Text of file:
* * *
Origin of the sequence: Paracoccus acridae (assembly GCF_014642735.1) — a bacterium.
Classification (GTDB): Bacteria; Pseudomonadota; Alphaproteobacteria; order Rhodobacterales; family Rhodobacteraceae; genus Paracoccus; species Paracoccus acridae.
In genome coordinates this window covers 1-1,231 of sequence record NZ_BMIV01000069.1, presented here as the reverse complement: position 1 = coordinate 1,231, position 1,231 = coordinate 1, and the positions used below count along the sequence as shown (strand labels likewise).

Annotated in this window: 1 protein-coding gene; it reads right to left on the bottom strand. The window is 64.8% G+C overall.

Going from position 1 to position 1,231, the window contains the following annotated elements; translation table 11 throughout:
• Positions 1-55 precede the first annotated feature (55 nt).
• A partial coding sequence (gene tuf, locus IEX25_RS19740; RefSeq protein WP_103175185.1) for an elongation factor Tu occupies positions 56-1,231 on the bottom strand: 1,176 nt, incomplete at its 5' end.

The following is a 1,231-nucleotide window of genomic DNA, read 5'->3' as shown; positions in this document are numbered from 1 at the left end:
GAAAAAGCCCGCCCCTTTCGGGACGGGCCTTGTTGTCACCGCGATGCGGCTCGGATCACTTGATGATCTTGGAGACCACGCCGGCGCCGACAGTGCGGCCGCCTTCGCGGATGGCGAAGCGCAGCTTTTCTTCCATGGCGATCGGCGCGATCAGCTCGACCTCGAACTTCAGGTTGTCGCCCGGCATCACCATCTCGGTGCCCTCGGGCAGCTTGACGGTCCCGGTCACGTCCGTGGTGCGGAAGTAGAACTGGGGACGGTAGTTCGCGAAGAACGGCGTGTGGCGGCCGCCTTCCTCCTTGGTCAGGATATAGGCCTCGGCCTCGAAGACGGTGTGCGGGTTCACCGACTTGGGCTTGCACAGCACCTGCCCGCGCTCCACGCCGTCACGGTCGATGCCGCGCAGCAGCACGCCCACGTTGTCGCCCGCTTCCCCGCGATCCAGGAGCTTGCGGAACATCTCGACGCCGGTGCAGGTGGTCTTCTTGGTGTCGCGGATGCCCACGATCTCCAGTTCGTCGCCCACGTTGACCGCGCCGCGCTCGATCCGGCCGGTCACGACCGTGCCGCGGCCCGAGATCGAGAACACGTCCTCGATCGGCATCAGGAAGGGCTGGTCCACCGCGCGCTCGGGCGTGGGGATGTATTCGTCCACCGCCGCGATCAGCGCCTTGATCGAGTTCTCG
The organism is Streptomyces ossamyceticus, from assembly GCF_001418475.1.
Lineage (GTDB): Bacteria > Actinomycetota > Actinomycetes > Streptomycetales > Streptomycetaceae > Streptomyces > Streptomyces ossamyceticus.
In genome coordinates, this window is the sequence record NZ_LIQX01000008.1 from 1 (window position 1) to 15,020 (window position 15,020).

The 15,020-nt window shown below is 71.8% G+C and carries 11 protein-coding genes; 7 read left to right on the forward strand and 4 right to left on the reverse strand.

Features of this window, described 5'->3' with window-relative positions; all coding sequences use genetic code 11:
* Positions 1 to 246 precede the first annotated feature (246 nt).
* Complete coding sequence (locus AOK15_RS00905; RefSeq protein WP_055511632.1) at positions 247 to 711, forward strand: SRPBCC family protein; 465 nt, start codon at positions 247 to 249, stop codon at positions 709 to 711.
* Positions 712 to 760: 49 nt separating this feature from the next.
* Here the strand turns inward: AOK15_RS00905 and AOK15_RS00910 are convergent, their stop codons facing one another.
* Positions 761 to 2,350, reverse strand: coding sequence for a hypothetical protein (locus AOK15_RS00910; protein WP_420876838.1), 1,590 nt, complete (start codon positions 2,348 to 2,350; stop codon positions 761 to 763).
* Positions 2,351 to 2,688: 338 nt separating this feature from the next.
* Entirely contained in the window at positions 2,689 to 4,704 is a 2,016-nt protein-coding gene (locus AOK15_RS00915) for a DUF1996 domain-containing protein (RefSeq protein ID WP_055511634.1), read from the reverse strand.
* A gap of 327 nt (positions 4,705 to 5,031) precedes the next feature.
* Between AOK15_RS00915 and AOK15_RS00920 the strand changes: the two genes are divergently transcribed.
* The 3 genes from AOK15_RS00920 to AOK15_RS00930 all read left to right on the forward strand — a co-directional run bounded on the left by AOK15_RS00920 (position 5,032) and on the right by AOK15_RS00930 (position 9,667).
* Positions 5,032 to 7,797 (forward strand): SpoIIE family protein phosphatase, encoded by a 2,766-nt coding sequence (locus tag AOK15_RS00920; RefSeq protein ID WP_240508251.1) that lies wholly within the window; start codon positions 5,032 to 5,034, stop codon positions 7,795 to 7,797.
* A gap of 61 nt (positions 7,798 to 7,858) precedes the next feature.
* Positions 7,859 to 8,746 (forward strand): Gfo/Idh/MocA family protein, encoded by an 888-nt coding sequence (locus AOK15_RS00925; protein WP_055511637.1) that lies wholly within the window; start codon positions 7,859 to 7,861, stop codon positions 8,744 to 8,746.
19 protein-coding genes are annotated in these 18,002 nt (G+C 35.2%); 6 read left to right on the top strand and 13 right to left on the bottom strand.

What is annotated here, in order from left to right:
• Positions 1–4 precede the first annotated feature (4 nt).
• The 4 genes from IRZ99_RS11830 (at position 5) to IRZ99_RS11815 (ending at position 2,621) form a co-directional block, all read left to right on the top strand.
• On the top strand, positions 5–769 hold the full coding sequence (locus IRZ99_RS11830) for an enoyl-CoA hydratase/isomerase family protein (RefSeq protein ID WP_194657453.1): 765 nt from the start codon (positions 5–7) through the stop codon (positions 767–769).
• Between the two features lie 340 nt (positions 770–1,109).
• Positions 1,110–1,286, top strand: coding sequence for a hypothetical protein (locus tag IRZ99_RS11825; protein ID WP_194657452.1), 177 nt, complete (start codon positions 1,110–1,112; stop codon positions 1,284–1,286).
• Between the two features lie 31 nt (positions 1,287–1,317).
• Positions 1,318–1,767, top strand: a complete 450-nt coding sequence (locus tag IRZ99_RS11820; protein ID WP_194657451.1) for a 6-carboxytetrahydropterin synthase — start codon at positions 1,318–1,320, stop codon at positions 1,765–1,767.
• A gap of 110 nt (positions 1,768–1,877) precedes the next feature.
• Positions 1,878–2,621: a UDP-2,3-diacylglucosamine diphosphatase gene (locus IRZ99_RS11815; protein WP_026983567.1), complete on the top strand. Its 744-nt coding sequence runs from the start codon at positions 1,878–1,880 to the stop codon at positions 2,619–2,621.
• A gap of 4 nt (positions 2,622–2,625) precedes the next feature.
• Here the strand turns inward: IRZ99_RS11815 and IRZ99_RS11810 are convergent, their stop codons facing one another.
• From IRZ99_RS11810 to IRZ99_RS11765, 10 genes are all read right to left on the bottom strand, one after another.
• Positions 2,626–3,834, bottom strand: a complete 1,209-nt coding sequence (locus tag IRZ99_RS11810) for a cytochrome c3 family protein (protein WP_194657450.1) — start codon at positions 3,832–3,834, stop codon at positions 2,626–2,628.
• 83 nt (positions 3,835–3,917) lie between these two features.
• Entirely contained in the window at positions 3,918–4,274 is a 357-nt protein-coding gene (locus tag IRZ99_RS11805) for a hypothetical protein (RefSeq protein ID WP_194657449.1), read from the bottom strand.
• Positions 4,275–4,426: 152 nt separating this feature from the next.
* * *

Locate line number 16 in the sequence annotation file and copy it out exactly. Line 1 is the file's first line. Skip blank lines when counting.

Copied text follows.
* Complete coding sequence (locus AOK15_RS00905; RefSeq protein WP_055511632.1) at positions 247 to 711, forward strand: SRPBCC family protein; 465 nt, start codon at positions 247 to 249, stop codon at positions 709 to 711.